December 12, 2017 at 9:40 am

    I think in the context of the sports world it is important to look at the industry as an entertainment industry above all else. Players are granted a massive amount of media access. Should their free speech be subject to censorship simply because of their access to media? One could argue that it is even more pressing for NFL players to be able to make these kinds of comments because of their ability to reach a specifically targeted audience of blue collar America at large. Lebron James and other NBA players regularly comment on police brutality and Trump, but these comments rarely stir controversy as the NBA is viewed predominately by minorities. I would argue the controversy surrounding NFL protests is less to do with a dilemma on where and when one should protest freely and more to do with a difference in point of view from the owners and viewers of football and desire for repression on their part to appease their blue-collar viewers.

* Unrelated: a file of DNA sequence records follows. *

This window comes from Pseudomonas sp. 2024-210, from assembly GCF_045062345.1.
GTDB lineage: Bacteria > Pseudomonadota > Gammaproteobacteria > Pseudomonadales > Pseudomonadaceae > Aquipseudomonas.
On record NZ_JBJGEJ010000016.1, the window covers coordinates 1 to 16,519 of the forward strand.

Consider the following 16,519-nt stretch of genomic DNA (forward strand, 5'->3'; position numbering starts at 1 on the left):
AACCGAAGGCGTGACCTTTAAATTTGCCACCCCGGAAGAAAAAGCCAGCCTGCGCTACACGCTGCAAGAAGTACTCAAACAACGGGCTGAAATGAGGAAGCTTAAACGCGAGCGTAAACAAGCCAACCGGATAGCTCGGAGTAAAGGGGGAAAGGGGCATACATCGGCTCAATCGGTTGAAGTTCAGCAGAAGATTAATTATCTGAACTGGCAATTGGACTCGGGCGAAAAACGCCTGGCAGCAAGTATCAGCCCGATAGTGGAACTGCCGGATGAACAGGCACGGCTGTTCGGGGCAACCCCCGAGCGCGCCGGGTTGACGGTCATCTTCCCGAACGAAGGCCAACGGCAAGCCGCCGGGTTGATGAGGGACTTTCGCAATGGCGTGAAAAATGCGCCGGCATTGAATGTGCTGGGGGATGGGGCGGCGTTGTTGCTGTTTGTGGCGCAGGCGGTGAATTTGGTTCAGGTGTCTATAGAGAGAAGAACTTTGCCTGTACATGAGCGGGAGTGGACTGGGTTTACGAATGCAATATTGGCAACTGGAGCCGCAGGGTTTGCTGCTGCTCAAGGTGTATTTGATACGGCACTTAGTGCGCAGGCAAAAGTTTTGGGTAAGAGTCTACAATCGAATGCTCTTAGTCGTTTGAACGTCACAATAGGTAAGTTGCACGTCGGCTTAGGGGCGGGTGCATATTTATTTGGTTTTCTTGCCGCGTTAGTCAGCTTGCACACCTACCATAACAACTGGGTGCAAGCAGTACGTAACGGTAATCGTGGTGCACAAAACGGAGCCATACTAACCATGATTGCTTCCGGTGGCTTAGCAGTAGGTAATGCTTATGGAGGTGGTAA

4. Samuel Beermann

    December 12, 2017 at 1:05 pm

    I enjoyed reading this post a lot, I think you have done a great job detailing the complicated situation that has been reoccuring every week in the NFL. One thing I still dont quite understand with this situation is how those who oppose this type of protest turn it around so quickly on the players and to say that they are not protesting for a cause but instead are somehow protesting against the USA and its military. Why is it that when someone protests a specific issue, like Kaepernick was doing against police brutality, it is so easily switched around and its meaning lost? Another thing you did not mention is that this debate is clearly racially influenced. It began as a protest against the way police handle African-American citizens and the brutality that persists in those encounters. Those who have opposed this protests seem as though they simply do not hear what the protesters are actually saying. All many of those white viewers see is an African-American player kneeling during the Anthem and disrespecting “their” Country. This debate has grabbed America’s attention and will continue to do so for some time. It will be interesting also to see, like you mentioned, if other players do indeed end up losing jobs, or if Kaepernick ends up returning to the football field.